Moses, the Pontiff said, became “the bearer of the divine words and commands for his people.” At the same time, he also prayed for the people of Israel, the Pope added.
The importance of intercessory prayer is abundantly evident, the Pope continued, when the people of Israel set up an idol, and Moses pleads with God for mercy upon them. “The intercessor does not make excuses for the sin of his people and does not list the presumed merits of either himself or his people,” the Holy Father noted. “He appeals to God’s generosity.”
In passing, Pope Benedict observed that the impulse of the Hebrews to build idols reflects “a constant temptation on the path of faith: avoiding the divine mystery by building a comprehensible god that corresponds to our own preconceptions and plans.”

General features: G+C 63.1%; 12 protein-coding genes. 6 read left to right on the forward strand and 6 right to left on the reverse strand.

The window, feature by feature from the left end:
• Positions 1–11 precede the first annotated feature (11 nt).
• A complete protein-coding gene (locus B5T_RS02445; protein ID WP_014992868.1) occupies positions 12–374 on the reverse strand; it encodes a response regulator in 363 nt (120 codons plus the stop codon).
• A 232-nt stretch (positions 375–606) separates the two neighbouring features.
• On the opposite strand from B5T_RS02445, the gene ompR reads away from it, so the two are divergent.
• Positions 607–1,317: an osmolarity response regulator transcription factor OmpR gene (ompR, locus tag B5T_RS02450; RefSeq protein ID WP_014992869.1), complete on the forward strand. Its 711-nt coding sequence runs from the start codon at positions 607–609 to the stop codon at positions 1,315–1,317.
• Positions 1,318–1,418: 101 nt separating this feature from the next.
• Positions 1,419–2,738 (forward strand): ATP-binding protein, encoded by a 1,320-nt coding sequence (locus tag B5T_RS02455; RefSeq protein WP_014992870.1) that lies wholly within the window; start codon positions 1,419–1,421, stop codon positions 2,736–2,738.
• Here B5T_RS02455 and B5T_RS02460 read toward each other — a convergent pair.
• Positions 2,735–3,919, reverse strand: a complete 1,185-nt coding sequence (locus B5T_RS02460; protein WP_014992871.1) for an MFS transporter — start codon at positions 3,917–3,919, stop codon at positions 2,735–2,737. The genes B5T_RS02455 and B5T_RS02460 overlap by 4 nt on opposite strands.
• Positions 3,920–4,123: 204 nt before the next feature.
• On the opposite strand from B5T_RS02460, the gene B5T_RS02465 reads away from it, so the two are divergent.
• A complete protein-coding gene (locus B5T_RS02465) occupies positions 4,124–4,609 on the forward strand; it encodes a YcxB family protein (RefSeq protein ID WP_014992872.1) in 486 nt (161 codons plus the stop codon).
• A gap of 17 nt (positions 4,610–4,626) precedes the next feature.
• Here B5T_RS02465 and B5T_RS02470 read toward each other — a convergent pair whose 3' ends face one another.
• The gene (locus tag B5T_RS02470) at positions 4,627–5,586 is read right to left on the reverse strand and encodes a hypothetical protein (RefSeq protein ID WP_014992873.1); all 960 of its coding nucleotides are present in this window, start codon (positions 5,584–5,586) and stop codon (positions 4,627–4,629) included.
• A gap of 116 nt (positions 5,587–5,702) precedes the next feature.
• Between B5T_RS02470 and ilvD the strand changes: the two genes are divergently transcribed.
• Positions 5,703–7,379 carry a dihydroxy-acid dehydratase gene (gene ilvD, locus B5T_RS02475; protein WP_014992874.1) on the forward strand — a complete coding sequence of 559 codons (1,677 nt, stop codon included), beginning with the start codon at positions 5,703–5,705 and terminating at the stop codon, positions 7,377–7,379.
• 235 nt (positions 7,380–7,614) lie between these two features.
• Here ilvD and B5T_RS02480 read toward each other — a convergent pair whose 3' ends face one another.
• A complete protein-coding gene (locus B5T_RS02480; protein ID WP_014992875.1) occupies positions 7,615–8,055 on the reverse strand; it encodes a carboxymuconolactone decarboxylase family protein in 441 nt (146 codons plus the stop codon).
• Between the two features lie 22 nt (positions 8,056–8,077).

Moses, who had “a concrete experience of the God of salvation,” recognized the gravity of his people’s offense. Yet his love for his own people is poured out in his appeal to God. Thus the Pope explained his intercessory prayer: “Moses, the intercessor, is the man between two loves that, in prayer, are superimposed in one single desire for the good.”